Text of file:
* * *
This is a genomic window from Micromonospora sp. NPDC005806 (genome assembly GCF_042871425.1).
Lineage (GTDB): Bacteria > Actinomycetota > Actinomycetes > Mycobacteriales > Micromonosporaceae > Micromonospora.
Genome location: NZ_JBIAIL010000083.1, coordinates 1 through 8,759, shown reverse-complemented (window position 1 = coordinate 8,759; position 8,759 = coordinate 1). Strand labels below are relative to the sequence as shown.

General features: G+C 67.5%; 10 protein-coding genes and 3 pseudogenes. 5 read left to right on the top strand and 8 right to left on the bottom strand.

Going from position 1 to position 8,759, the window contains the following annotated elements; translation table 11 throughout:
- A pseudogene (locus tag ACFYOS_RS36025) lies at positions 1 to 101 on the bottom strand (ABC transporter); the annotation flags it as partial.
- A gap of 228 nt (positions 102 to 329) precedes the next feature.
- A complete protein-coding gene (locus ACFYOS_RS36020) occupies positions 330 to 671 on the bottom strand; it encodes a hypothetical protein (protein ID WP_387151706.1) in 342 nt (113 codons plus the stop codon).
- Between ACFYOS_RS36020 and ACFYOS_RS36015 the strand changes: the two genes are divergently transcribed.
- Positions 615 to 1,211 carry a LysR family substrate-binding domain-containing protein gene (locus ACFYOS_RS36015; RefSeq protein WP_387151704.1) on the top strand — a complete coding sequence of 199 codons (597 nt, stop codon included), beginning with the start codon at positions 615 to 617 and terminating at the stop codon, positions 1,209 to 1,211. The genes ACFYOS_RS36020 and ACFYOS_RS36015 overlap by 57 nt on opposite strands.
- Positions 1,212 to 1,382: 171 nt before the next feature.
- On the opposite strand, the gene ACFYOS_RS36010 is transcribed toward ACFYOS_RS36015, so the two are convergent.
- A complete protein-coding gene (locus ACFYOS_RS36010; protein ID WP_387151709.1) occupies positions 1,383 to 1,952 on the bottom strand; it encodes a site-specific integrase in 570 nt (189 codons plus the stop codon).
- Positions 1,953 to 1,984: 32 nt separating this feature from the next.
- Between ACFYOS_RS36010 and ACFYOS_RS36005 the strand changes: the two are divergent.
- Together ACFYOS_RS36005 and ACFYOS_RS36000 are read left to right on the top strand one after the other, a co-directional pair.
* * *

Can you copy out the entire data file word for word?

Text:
This is a genomic window from Micromonospora sp. NPDC005806 (genome assembly GCF_042871425.1).
Lineage (GTDB): Bacteria > Actinomycetota > Actinomycetes > Mycobacteriales > Micromonosporaceae > Micromonospora.
Genome location: NZ_JBIAIL010000083.1, coordinates 1 through 8,759, shown reverse-complemented (window position 1 = coordinate 8,759; position 8,759 = coordinate 1). Strand labels below are relative to the sequence as shown.

General features: G+C 67.5%; 10 protein-coding genes and 3 pseudogenes. 5 read left to right on the top strand and 8 right to left on the bottom strand.

Going from position 1 to position 8,759, the window contains the following annotated elements; translation table 11 throughout:
- A pseudogene (locus tag ACFYOS_RS36025) lies at positions 1 to 101 on the bottom strand (ABC transporter); the annotation flags it as partial.
- A gap of 228 nt (positions 102 to 329) precedes the next feature.
- A complete protein-coding gene (locus ACFYOS_RS36020) occupies positions 330 to 671 on the bottom strand; it encodes a hypothetical protein (protein ID WP_387151706.1) in 342 nt (113 codons plus the stop codon).
- Between ACFYOS_RS36020 and ACFYOS_RS36015 the strand changes: the two genes are divergently transcribed.
- Positions 615 to 1,211 carry a LysR family substrate-binding domain-containing protein gene (locus ACFYOS_RS36015; RefSeq protein WP_387151704.1) on the top strand — a complete coding sequence of 199 codons (597 nt, stop codon included), beginning with the start codon at positions 615 to 617 and terminating at the stop codon, positions 1,209 to 1,211. The genes ACFYOS_RS36020 and ACFYOS_RS36015 overlap by 57 nt on opposite strands.
- Positions 1,212 to 1,382: 171 nt before the next feature.
- On the opposite strand, the gene ACFYOS_RS36010 is transcribed toward ACFYOS_RS36015, so the two are convergent.
- A complete protein-coding gene (locus ACFYOS_RS36010; protein ID WP_387151709.1) occupies positions 1,383 to 1,952 on the bottom strand; it encodes a site-specific integrase in 570 nt (189 codons plus the stop codon).
- Positions 1,953 to 1,984: 32 nt separating this feature from the next.
- Between ACFYOS_RS36010 and ACFYOS_RS36005 the strand changes: the two are divergent.
- Together ACFYOS_RS36005 and ACFYOS_RS36000 are read left to right on the top strand one after the other, a co-directional pair.